Quinten Stump was in court on Wednesday, April 19th for a scheduled hearing in the case of The People of the State of Colorado vs. Quinten Stump regarding the April 2020 officer involved shooting which resulted in the death of Zachary Gifford.
With just over one month before the fourth attempt at a trial, which will now be held in Prowers County beginning on June 1, 2023, after a recent Change of Venue order, both the prosecution, represented by District Attorney Joshua Vogel, and the defendant, Quinten Stump represented by his attorneys Michael Stuysinski and Beau Worthington, appeared virtually in front of the Honorable District Judge, Michael Davidson.
The purpose of the hearing was for a determination of law as to whether or not the pat down performed on Gifford was a Terry Frisk for weapons or a search for drugs, and if it was not a search for drugs, were the 4th Amendment rights of Gifford violated when the defendant admittedly inserted his finger into Gifford’s right coin pocket, which resulted in the escalation of the events that ultimately led to Gifford’s death.
The defense argued that there was valid or implied consent. They argued that prior to being asked to step out of the vehicle for what former Undersheriff Tracy Weisenhorn, the officer who made the initial stop and was ultimately not charged in the Gifford death even though she shot her duty gun twice at Gifford, said was to be a “pat-down” as she verbally stated to both the driver of the vehicle and Gifford, who was the passenger of the vehicle, that she thought they had been smoking more than just the cigarettes the driver said he’d been smoking. She stated she thought it was something more because she thought their eyes looked red—specifically asserting Gifford’s eyes look suspect.
The defense believes because of this insinuation both parties knew that they would be searched for drugs when the consent for the “pat-down” was given. Neither of the officers’ bodycams, however, distinctly indicated Gifford giving verbal consent. The defense also stated in their response, there was probable cause for a DUI, but the State argued that was false because the only indication was that their eyes were red.
The defense also stated that Zach gave the wrong birthdate at the time of the stop, which has been debunked by watching the bodycam footage of that day. Gifford did give Weisenhorn the correct birthday, therefore it was either written down incorrectly or repeated wrong to dispatch.
Before giving the ruling of the court on the matter, Judge Davidson cited John Terry v. State of Ohio, a United States Supreme Court case decided on June 10, 1968, which presented questions concerning the role of the Fourth Amendment as it pertains to search and seizure and stop and frisk.
The court’s decision in 1968 was that what is now known as a Terry Search entitles police officers to perform a carefully limited search for weapons by gliding their hands along the outside of the persons clothing.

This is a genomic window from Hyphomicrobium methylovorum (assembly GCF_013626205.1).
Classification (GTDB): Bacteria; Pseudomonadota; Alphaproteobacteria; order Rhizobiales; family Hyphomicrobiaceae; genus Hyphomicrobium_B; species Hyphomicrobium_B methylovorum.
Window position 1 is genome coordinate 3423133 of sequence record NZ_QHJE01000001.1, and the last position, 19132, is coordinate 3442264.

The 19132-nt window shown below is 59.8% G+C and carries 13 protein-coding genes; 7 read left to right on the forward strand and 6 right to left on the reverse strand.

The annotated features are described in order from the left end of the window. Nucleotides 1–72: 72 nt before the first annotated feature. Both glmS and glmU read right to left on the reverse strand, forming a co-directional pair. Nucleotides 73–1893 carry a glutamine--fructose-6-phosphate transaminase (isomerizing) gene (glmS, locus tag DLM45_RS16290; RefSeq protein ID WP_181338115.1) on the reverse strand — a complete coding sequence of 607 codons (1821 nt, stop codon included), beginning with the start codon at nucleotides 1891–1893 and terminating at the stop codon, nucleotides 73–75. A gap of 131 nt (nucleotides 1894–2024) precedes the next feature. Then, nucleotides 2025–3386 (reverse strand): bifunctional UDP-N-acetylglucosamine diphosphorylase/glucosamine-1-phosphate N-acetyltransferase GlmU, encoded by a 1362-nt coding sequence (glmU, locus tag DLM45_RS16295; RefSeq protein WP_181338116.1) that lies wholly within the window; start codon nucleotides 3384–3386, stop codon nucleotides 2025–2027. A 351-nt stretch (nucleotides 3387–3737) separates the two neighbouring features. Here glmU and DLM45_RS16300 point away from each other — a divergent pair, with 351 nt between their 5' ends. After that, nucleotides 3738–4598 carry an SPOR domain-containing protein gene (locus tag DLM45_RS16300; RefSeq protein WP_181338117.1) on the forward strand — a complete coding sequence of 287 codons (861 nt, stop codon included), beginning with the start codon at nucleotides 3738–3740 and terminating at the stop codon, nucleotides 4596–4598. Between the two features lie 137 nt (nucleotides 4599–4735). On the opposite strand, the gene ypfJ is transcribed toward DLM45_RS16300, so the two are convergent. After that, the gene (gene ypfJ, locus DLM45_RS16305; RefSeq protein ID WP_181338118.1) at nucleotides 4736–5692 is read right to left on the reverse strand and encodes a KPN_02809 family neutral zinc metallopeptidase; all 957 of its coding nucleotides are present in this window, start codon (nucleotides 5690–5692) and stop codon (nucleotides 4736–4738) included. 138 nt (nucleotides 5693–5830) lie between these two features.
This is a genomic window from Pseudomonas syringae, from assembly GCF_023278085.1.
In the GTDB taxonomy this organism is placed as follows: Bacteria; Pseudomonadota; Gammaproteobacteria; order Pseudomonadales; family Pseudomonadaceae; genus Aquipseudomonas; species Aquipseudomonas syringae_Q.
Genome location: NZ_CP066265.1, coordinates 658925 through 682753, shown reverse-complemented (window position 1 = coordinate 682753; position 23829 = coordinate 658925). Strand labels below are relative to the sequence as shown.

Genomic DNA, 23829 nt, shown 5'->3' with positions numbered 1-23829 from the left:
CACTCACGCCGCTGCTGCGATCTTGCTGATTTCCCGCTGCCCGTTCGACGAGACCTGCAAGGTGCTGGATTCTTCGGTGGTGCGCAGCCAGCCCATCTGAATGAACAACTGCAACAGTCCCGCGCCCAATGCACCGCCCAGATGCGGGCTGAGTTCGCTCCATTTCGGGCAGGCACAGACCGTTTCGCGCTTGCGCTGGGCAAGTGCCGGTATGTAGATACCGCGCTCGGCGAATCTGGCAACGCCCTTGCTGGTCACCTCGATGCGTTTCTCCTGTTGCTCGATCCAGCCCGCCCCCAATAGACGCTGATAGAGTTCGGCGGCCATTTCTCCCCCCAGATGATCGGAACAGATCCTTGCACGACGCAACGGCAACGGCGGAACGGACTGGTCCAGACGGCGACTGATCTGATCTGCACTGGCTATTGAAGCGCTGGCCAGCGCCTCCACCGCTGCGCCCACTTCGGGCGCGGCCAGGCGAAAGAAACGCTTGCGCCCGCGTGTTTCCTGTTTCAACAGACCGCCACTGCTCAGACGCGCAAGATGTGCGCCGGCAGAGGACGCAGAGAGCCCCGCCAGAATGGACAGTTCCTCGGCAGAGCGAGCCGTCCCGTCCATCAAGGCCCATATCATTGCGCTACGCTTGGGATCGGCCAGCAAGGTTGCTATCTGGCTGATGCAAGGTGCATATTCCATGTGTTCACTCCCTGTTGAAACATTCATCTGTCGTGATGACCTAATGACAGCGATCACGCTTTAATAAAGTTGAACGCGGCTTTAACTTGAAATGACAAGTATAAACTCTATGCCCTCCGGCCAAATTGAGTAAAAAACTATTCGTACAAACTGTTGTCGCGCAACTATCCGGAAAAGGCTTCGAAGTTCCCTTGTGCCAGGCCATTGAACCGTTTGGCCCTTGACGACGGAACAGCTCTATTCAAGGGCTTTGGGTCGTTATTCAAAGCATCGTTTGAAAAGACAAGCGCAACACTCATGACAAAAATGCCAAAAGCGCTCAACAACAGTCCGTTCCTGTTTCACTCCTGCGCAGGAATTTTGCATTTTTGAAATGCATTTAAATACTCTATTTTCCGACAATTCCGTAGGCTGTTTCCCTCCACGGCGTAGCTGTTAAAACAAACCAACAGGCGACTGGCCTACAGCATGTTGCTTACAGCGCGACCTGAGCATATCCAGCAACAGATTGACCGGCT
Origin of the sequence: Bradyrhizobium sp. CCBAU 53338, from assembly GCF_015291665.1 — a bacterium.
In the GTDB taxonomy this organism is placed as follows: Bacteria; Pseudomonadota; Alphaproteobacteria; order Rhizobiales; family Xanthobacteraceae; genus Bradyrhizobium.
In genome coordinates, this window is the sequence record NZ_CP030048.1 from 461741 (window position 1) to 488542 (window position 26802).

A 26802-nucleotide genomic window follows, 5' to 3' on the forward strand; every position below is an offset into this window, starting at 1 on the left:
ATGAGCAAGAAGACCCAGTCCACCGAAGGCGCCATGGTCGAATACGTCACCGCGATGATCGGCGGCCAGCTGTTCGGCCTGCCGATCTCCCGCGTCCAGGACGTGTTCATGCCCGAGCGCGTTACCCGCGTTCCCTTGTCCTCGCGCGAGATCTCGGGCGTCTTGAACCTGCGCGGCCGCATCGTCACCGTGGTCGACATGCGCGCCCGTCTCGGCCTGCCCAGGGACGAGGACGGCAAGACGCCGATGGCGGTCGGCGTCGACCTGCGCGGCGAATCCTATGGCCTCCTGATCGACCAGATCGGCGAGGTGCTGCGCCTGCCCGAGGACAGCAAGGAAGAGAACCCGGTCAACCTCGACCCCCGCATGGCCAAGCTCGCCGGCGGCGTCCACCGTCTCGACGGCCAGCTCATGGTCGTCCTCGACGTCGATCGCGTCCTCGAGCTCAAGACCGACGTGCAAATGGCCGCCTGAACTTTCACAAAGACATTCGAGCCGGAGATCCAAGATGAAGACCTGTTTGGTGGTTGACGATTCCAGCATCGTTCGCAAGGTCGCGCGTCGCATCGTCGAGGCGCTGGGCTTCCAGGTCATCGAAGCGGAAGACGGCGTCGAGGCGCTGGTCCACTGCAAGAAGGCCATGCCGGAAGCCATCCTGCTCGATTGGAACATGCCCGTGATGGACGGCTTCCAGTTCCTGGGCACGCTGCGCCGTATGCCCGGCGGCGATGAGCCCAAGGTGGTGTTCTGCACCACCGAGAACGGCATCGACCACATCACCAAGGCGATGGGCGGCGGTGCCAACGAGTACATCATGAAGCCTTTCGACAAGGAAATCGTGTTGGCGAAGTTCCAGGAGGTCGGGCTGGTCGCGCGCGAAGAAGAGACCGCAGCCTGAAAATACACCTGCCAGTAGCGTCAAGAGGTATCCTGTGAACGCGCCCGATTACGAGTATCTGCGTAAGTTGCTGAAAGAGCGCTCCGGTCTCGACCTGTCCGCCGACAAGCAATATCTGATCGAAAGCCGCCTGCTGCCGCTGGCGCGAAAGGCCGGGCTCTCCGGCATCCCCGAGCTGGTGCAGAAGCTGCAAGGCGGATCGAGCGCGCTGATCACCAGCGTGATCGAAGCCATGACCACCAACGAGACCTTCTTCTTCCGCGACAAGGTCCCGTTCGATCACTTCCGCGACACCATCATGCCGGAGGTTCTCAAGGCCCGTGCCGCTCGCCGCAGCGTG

Judge Davidson went on to describe the incident as it was recorded on the bodycams of both Stump and Weisenhorn. The footage shows Weisenhorn asking what they (Gifford and Morrell) had been smoking. Morrell’s response was cigarettes. Weisenhorn responded that she thought it was more because of the way their eyes looked, specifically pointing out Gifford’s eyes. Weisenhorn asked both the driver, Morrell, and passenger, Gifford, to step out of the vehicle. After they complied with her request, she then asked them if they minded if they did a “pat down”.
The presumption that the driver and his passenger were under the influence gave Weisenhorn reasonable suspicion to ask them to exit the vehicle and to perform a pat down.
A pat down implies a Terry Frisk will be conducted which according to statue can only be performed on the outside of one’s clothing and an officer cannot enter the pockets or inside of clothing of the individual unless they feel an item that immediately feels like a weapon. The purpose of a Terry Frisk is to ensure the safety of the officer that is conducting the stop and not to look for evidence of a crime.
While there was no mention of a search for weapons during the stop, both deputies stated repeatedly in their interviews it was a search for weapons.
The court ruled that when Stump put his finger into the coin pocket of Gifford’s jeans without consent to do so, the Terry Frisk then became an unlawful search and constituted a violation of Gifford’s 4th Amendment rights under the United States Constitution.
The events of the day spiraled out of control because of that finger entering that coin pocket where even Judge Davidson stated, “I know of no weapon that can fit into the small coin pocket.”
The defense and prosecution are now set to work together to decide the scope that the unconstitutional search ruling by the Court can be used when presenting the case to the new jury. Judge Davidson stated, “I do not want the term unconstitutional to be used generally when speaking about the defendant but should be specific to the search.”
There will be 150-200 jurors summoned in the fourth attempt to take this case to trial—for the first time in Prowers County. Jury selection will begin June 1 in the Prowers County Courtroom.